Always remember, when you have an explanation for the changes, you know how to handle the growth or reduction so keep an eye out for the unexpected changes.
Your business THRIVES on a solid FOUNDATION…
Since the time of the interview, I have joined the accounting firm of Piercy, Bowler, Taylor and Kern and I continue to offer the same services through them.
I was recently interviewed on a podcast (online radio show) and wanted to share this with you on my website. You can listen to the podcast below or read the transcript.
In order to build a successful business, you need to make smart decisions. In order to make smart decisions, you need to have proper data to base your decisions on. While you can use your gut to make decisions, having an accurate and reliable data will lead to more successful results.
In this episode, we’re speaking with Jeremy Lott about how to make better business decisions using proper accounting systems.
Jeremy is an accountant and QuickBooks ProAdvisor. He works with business owners that want to be able to use QuickBooks to help them make their most difficult business decisions, increase profit, and improve cash flow.
For more information about how Jeremy can help you, visit Foundationbookkeeping.com
This equation, similar to the Revenue per Square Foot equation, is quite simple.
NET REVENUE/# OF EMPLOYEES
So by using the methods discussed in the Understanding Ratios posts, we know that we want the Net Revenue to be the winner and that we are looking at the results from the point of view of the employees. So a higher number is better.
But what is a good number? We will discuss that in the next post.
Your business THRIVES on a solid FOUNDATION!!!
If you were in a little rowboat with a leak in it, you would be quite happy to have a bucket. The most pressing question you may have would be how many times you had to fill that bucket in order to keep your boat from sinking.
This scenario relates to the Sales per Employee ratio. Either because the business owner is quite wise and realizes and plans for bringing on help, or because the business owner is sinking in the water filled boat and screams for anyone to come help, businesses bring on employees as the workload expands.
Hiring new employees is like adding buckets and hands to help bail out the boat. The important point is to make sure that you are not bringing on too many buckets.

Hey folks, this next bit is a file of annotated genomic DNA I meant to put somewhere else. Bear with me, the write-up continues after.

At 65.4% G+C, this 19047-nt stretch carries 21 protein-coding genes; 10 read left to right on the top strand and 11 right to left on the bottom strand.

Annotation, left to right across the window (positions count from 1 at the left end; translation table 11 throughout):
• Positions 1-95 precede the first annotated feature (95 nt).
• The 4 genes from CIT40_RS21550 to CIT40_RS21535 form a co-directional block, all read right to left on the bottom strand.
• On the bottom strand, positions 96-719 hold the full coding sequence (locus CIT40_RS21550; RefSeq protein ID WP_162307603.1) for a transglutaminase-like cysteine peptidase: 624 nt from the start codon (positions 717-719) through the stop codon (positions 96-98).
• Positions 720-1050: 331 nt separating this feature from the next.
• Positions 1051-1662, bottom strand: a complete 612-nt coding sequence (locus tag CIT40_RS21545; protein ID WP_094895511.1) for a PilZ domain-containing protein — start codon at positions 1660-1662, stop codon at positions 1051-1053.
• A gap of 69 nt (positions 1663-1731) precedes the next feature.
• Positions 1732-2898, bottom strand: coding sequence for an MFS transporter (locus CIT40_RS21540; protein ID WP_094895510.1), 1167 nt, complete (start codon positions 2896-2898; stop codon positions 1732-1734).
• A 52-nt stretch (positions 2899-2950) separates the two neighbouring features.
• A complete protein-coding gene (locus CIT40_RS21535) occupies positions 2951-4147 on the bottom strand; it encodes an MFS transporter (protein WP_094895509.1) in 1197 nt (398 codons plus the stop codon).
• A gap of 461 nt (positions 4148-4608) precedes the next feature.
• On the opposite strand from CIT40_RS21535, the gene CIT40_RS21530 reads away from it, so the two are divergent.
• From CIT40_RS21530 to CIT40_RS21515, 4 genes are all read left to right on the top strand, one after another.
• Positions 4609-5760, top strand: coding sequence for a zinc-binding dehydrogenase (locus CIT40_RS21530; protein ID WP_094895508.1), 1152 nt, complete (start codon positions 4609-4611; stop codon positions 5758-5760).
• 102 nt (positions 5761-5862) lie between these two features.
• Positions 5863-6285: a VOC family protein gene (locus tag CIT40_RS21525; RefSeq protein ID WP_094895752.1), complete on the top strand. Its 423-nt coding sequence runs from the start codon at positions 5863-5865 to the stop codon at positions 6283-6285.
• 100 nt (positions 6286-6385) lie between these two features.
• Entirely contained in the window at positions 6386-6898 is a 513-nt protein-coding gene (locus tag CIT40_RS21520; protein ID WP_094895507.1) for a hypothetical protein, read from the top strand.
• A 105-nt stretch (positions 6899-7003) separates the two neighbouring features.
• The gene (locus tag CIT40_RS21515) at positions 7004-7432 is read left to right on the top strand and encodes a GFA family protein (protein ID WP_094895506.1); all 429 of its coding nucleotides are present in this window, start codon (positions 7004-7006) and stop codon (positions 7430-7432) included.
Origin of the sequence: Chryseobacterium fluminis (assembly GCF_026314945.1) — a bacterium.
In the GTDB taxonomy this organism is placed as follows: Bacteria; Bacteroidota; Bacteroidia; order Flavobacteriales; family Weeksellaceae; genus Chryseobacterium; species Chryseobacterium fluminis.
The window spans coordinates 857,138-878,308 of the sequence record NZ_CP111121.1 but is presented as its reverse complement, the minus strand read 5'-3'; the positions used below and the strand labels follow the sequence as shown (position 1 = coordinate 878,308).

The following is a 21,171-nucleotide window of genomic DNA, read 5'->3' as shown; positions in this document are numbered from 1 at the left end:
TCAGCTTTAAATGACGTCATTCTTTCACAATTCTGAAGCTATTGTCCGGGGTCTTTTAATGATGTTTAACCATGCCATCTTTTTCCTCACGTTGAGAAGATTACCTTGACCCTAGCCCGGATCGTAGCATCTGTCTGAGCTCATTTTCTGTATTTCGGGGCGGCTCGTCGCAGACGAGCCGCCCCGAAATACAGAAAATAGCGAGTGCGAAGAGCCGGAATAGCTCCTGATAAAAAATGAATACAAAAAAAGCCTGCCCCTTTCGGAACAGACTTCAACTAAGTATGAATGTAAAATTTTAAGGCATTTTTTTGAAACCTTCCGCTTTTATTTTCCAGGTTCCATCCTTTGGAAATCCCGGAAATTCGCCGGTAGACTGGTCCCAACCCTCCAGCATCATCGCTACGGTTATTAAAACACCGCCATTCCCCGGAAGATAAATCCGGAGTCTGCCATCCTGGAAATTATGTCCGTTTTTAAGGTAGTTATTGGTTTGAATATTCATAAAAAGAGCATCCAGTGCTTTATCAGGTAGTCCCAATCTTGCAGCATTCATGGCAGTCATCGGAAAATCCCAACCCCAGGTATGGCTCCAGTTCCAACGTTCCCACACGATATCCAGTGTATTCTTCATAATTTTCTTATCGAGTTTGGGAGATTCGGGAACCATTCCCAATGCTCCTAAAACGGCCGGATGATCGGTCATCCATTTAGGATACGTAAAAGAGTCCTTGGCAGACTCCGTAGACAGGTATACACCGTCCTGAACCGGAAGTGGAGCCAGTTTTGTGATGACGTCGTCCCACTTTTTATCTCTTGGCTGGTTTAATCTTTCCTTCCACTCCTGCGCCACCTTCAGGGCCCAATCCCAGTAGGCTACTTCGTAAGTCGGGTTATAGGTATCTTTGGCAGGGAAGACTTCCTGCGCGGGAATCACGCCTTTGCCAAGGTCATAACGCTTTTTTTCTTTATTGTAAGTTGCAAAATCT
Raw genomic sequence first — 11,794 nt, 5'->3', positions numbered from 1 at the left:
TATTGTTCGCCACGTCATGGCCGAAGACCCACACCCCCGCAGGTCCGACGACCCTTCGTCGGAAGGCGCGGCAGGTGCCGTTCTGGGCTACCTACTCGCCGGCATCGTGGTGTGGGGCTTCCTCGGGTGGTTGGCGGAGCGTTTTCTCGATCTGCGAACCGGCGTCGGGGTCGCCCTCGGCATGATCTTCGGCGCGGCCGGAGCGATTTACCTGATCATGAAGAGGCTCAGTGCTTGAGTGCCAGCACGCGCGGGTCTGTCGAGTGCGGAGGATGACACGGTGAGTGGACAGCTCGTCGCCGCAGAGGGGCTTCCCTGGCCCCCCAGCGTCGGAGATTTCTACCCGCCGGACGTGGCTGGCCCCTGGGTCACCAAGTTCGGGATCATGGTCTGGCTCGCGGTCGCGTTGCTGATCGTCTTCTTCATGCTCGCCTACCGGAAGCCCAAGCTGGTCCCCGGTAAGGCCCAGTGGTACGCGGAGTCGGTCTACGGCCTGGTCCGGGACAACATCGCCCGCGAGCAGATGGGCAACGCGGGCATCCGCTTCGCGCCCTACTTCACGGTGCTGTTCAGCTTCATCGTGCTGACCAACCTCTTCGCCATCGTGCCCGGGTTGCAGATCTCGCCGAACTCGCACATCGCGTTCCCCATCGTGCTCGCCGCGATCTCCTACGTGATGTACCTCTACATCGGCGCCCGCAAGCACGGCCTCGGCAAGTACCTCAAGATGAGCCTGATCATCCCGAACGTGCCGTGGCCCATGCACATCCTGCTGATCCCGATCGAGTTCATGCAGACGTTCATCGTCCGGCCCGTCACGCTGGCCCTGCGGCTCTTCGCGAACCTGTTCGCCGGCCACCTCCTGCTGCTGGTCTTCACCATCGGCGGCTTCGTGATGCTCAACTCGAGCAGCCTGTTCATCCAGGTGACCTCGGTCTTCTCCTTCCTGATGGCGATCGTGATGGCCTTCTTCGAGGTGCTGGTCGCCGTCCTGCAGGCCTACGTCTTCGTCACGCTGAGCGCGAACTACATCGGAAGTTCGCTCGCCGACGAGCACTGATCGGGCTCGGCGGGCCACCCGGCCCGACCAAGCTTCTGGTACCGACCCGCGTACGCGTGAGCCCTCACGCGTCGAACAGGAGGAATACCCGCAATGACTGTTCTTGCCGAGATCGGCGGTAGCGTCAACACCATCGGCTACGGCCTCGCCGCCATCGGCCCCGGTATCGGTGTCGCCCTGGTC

A good way to determine if the number of employees you have is appropriate for your business is to use the Sales per Employee ratio. By using this ratio, you can make sure that your workforce increases with your sales so that you do not end up with too many buckets bailing in the boat and not enough waterr to go around.
I will go over the equation in my next post.
Your Business THRIVES on a Solid FOUNDATION!!!
There are many different ways that the Revenue to Space Ratio can be beneficial. I will mention two of them here–a retail store and in making decisions about new spaces.
Anytime that you are selling in your store or office this ratio is useful. You may be a retail or wholesale store or even a salon or a professional office practicing law, medicine, accounting or the like. In any of these situations, it is important to know your Revenue to Space Ratio.
The second scenario that benefits from this ratio is when you are considering a move to a new office. Will the new space produce new revenue? If so, will it also increase the Revenue to Space Ratio? Is the increase in cost worth the move? This ratio can be used to determine the answers to those questions.
Additionally you may be deciding to downsize. If you downsize, will your Revenue to Space Ratio increase? You should be able to answer ‘Yes’ to these questions or the move may not be worthwhile.
Regardless of the situation, the underlying theme is always an assessment of how the size of your space affects your sales and if a different space would be more suitable.
Your business THRIVES on a solid (and appropriately sized) FOUNDATION!!!
As you very well may have guessed, the equation for Revenue to Space is:
Revenue/Total Square Feet of Office
This can also be used for warehouses, plants, etc.
The result will be dollars per square foot and will give you an idea of the earning power of each square foot of space. Keep in mind that this is a sales ratio and other similar ratios will be discussed in future blogs.
Naturally, a higher amount per square foot is preferable. If you have questions on how to determine if the number is favorable or not, you can always check out the blog on understanding ratios.
There are several applications for this ratio and I will discuss them in the next post.
Your business THRIVES on a solid FOUNDATION!